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Story highlights

The effort is described as worth millions of dollars

The Kochs typically support Republican congressional candidates in competitive races

(CNN) —  

In a last-minute effort to sink the Republican health care bill, a powerful network of conservative donors said Wednesday it would create a new fund for Republican 2018 reelection races – but they’ll only open it up to GOPers who vote against the bill.

The advocacy groups helmed by Charles and David Koch have unveiled a new pool of money for advertisements, field programs and mailings that would exclude those who vote for the health care bill they oppose on Thursday. The effort, which they described as worth millions of dollars, is an explicit warning to on-the-fence Republicans from one of the most influential players in electoral politics not to cross them.

The Koch-aligned networks oppose the bill because they think it does not do enough to scale back former President Barack Obama’s health care policies.

“We want to make certain that lawmakers understand the policy consequences of voting for a law that keeps Obamacare intact,” Americans for Prosperity president Tim Phillips said. “We have a history of following up and holding politicians accountable, but we will also be there to support and thank the champions who stand strong and keep their promise.”

The vote is not a litmus test: Other money and resources would still be available to Republicans who do not vote with the network, formally called the Freedom Partners Chamber of Commerce. But those who vote with the network will have access to more.

The vote in the House is expected Thursday, though more than 20 Republicans had said as of late Wednesday that they planned to vote against it, which would kill the legislation. President Donald Trump and his allies in the House have been frantically whipping as many last-minute votes as they can, and Freedom Caucus Chairman Mark Meadows showed openness to working with the White House late Wednesday.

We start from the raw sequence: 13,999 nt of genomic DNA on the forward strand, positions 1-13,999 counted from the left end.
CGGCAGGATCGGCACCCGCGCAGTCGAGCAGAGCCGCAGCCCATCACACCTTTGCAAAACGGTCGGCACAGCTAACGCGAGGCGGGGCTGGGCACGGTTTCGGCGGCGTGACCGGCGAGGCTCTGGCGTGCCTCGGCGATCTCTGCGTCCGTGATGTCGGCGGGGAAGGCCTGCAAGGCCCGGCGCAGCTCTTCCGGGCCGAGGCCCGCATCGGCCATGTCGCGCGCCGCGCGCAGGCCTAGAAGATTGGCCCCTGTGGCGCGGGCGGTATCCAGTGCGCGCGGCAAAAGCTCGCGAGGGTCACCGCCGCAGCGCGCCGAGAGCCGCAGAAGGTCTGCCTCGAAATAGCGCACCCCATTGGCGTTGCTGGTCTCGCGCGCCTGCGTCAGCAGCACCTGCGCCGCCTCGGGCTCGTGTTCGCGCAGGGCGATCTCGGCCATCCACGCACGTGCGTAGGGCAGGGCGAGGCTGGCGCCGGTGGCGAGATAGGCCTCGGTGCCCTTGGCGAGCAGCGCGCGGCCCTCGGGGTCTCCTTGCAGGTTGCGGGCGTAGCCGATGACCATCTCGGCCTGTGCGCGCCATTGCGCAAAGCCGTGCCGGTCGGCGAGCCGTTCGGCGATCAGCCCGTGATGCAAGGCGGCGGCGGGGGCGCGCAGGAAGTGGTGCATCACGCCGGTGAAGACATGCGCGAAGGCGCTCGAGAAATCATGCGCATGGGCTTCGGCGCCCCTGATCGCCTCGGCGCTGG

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The Kochs typically support Republican congressional candidates in competitive races, though they have withheld their volunteers and advertising in the past when they felt snubbed by a particular candidate, such as Kelly Ayotte, the New Hampshire senator who lost her reelection battle in 2016 and did not receive Koch funding for much of the race.

The network has also grown increasingly comfortable with wading into Republican primaries. Network donors have been skittish about advertising against GOP candidates in the past, though Koch officials said last year that they were inching in that direction and to expect more primary fights in the future.

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The Koch network has tiptoed toward confrontation with Trump in the opening months of his presidency. More ideologically pure than the deal-making White House, they have been critical of his travel bans and have been uneasy with a support for protectionism, but have spent some of their sums to boost Supreme Court nominee Neil Gorsuch and have applauded his attempts to scale back federal regulations.

The group of high-powered donors plans to spend between $300 million and $400 million on political projects over the 2018 cycle.

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